“Critics are an endangered species”

Mark Shenton
Mark is associate editor of The Stage, as well as joint lead critic. He has written regularly for The Stage since 2005, including a daily online column.
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Yes, I know I'm in danger of beginning to sound like a stuck record here, but the headline to this entry aren't my words: they belong to London theatre owner and producer Nica Burns.

Nica words, which you'll also see reported in this week's Stage and The Stage online, where delivered as part of her speech to mark the launch of this year's Edinburgh Comedy Awards this week.

Among her thoughts,  she offered the following:

It seems to me an irony that in this centenary year of the Critics’ Circle, critics are an endangered species. We have seen the Independent on Sunday make all their critics redundant, we have seen the Review Show fall from BBC2 into a minor channel where the ratings have dropped. It is important that our culture is given the exposure it deserves, and it is important that it is written about and commentated on by people who really know what they are doing.

It's an irony, too, that she should also say this in Edinburgh, where at this time of year there seem to be as many people reviewing shows as putting them on. But as she also points out, though she welcomed the spread of online reviewing on blogs and social media, it should not be at the expense of professional criticism.

As she went on to say:

There seems to be an understanding from the public that if you want great news and you are sending people to Afghanistan or to cover some tragedy somewhere in the world that that costs money. But actually, becoming a really great writer and a good critic also costs time and money and we have to find a way of paying critics and totally respecting what is also an art, just as they respect ours.

That kind of respect is the kind that Ismene Brown, a dance critic and co-founder of the Arts Desk (which, as yet, doesn’t pay its contributors either) has called for in a blog on The Guardian's Culture Professional Network.

Critics, however, are finding, she writes, that

Arts organisations are contributing to the demolition. Facing grant cuts, many of them are diving in panic into social media, feverishly filtering their feeds for "Wow, amazing!!!!" times 30, rather than looking for two or three discriminating reviews that actually study the work on offer, its impact on the soul, its place among human achievements.

Appreciation means to increase the value of something. Critics do that by explaining whether an event was worth the public's time and that each of us has the right to expect much of an artist from our own point of view.

Arts organisations are not the defenders needed here; they are too self-interested. I know from interviewing creative artists that they prize a detailed review by someone they trust to know their stuff, even if they disagree with it. If honestly and intelligently provided, it's food for growth. If the professional critics have any value in this current world, that is where it lies. Let the artists defend the critics. If they don't, let the critic die.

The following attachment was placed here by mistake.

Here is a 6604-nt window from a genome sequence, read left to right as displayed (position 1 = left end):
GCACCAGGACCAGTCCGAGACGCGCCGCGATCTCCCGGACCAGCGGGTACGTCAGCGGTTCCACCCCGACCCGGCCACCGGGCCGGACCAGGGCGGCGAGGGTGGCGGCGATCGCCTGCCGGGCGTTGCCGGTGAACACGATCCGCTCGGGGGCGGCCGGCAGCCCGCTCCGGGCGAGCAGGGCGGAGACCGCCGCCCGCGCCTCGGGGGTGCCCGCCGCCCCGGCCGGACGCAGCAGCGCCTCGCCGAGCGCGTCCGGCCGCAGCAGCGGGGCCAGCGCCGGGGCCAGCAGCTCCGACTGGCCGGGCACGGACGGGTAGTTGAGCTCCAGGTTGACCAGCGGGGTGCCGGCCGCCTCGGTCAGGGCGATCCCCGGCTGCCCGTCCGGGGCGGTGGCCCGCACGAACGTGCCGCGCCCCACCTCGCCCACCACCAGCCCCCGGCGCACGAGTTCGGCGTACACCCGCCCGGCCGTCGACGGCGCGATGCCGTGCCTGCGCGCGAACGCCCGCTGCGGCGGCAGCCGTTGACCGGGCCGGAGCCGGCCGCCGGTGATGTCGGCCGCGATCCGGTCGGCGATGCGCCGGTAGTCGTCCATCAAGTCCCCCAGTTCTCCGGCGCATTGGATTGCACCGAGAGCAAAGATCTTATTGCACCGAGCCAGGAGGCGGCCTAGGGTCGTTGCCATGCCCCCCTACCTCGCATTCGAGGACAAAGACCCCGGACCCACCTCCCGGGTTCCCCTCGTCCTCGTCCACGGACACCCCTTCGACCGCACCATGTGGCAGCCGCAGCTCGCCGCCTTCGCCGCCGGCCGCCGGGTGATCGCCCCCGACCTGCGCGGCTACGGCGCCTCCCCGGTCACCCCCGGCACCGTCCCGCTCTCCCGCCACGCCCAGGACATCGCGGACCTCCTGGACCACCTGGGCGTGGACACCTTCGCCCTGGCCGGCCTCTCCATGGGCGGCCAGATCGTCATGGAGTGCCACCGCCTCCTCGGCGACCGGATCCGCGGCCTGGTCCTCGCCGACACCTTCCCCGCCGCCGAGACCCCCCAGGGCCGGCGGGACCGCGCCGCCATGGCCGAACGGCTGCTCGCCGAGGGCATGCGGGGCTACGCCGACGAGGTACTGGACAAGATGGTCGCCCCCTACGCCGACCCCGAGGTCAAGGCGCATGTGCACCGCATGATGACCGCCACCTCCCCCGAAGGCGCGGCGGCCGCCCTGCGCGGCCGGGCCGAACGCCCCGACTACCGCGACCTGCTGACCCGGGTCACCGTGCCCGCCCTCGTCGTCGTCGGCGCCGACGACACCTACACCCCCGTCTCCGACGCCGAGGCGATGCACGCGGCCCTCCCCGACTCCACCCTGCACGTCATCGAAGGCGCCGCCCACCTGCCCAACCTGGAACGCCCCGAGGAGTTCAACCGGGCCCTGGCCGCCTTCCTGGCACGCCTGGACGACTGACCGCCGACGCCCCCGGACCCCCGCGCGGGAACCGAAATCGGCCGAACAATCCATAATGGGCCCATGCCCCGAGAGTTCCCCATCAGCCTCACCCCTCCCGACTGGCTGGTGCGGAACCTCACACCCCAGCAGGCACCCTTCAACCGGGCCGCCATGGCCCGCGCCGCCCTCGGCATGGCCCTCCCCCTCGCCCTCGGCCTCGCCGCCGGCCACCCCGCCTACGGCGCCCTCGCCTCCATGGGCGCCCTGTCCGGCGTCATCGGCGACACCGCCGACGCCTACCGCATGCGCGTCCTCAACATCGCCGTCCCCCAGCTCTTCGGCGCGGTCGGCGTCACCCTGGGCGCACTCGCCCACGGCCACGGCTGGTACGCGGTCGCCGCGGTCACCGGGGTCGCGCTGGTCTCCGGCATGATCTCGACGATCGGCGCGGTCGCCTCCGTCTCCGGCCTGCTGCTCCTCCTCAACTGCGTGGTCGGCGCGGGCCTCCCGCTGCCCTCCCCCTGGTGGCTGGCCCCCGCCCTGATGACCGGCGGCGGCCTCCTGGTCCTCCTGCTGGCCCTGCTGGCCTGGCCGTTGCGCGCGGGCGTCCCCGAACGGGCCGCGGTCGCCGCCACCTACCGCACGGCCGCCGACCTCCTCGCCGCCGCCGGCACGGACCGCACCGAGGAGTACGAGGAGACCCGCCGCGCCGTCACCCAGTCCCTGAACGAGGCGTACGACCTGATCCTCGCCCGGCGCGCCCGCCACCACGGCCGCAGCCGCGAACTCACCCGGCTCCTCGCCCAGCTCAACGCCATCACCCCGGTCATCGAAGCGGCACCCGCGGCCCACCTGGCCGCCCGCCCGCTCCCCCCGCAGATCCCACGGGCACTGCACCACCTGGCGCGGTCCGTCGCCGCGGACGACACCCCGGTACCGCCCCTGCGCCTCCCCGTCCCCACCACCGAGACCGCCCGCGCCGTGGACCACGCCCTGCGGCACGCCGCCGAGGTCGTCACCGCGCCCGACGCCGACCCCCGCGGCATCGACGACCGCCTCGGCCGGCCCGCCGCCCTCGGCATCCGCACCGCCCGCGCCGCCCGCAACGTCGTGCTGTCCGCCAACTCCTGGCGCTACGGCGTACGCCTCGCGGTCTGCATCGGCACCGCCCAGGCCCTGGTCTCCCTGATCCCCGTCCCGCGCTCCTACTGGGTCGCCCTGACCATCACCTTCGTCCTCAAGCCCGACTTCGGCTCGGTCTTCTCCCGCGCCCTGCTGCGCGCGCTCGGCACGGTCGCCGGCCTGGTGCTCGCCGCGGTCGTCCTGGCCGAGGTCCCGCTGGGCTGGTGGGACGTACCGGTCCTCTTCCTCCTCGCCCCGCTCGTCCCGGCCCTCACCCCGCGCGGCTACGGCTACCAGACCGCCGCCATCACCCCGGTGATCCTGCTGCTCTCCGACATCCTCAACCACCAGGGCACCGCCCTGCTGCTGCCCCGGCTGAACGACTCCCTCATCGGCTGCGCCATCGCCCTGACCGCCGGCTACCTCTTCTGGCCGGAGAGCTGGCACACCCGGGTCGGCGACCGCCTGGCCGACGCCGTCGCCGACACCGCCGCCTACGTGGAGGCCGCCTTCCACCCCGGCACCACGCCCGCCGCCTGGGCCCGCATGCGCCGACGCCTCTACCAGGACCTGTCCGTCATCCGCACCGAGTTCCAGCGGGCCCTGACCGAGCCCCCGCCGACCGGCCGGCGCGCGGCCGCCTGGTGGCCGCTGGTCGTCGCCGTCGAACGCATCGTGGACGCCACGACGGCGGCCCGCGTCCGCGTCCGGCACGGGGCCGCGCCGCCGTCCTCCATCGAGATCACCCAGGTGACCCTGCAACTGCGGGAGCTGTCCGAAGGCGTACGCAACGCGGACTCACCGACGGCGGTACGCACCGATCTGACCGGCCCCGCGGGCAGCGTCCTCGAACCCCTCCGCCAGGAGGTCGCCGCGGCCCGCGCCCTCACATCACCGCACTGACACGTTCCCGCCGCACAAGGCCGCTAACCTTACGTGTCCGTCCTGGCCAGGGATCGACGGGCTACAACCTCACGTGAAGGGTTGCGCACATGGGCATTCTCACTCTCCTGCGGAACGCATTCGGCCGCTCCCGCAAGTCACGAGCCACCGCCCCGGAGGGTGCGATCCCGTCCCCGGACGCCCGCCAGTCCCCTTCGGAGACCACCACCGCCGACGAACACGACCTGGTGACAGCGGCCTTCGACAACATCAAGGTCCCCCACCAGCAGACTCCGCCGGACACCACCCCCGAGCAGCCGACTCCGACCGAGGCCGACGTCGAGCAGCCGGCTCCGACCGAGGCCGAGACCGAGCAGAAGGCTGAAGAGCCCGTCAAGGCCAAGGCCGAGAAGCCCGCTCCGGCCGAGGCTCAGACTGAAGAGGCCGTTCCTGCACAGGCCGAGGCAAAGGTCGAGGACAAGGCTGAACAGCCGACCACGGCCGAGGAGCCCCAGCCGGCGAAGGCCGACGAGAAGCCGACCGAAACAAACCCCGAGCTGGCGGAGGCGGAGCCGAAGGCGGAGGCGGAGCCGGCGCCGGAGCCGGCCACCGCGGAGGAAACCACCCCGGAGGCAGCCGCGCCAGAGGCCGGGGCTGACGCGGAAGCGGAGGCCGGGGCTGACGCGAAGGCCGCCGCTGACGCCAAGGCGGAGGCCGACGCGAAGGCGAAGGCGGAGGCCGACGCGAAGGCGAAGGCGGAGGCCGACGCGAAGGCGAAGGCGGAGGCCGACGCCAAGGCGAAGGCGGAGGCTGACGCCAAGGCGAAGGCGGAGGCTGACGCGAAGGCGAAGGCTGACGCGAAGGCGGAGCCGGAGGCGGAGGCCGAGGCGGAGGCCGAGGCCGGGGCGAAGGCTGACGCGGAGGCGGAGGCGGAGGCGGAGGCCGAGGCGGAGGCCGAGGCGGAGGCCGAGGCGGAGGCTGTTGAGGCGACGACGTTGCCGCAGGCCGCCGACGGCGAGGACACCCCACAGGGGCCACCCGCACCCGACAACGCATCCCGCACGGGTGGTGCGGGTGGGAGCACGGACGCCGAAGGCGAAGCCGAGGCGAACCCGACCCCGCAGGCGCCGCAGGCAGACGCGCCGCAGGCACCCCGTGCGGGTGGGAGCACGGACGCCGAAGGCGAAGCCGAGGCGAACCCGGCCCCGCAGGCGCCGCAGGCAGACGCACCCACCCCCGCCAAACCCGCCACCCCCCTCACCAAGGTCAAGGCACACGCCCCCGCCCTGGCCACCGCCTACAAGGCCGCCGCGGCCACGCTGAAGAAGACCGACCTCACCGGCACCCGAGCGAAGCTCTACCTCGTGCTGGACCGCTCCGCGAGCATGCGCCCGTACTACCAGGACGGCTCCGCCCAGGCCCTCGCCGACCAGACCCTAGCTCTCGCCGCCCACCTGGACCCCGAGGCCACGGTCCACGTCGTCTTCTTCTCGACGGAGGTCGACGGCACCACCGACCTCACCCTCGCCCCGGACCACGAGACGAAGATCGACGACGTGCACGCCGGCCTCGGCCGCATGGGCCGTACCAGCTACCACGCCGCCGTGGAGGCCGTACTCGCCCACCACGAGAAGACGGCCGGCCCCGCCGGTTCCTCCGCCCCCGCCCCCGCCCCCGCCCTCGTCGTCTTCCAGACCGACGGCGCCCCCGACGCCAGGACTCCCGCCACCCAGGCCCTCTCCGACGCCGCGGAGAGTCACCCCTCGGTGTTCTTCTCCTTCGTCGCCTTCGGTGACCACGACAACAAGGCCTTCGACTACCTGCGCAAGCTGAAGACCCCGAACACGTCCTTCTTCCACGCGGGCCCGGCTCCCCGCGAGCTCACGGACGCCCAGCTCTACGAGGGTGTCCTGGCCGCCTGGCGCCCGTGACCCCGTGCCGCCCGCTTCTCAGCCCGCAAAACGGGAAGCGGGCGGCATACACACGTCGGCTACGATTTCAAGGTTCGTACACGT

And being picked (and kicked) off we most certainly are, genre by genre, paper by paper. In a well-argued blog a few months ago, Andrew Russeth pointed out that there are now fewer than 10 full-time art critics working at newspapers and magazines in the United States.

As he states,

What is disappearing is not the art critic—you could argue that, with the expansion of websites and social media, there are now more than ever before—but the tradition of a regularly recurring voice in a widely circulated newspaper or magazine or even alternative paper: people who have the opportunity to expose a wide variety of art to a broad audience on a continual basis.

And as one art critic Robert Pinkus who was laid off in San Diego points out about the loss of his job in a comment,

I was the art critic of the San Diego Union and then the San Diego Union-Tribune for nearly 25 years, before Platinum Equity acquired the publication in 2009 and did what equity companies are inclined to do: reduce staff radically, without regard to the relationship of writers to the community. The subsequent uproar about my dismissal and the elimination of the art critic position confirms that there is a substantial readership for the full time critic at a city's major media outlet and that when the critic practices his or her craft with integrity, the community values the role….

The role of the staff critic is unique and irreplaceable; concentrating on that role, you can cover the full panorama of what happens in a city, from the small galleries to the major museums, from the emerging to the established artist. No freelance critic will do the same. We are all culturally poorer for their disappearance from all but a few places in the United States. Journalistic publications of all kinds are struggling to reshape themselves to remain viable and dumbing down such things as visual arts coverage is not helping but hindering their relevance.

After the last full-time art critic in Chicago was laid off by that city's edition of Time Out last month, critic and journalist Deborah Solomon pointed out that critics are not easy to love.

"They are, by definition, bossy and overly opinionated", she states. But she also argues that culture is more than an Old Master painting hanging at the Frick or a black-and-white video flashing in a Chelsea gallery.

Culture is also the time we spend looking at art and talking about it. That’s where art critics come in. They care passionately. Without them, New Yorkers would probably talk about nothing but real estate.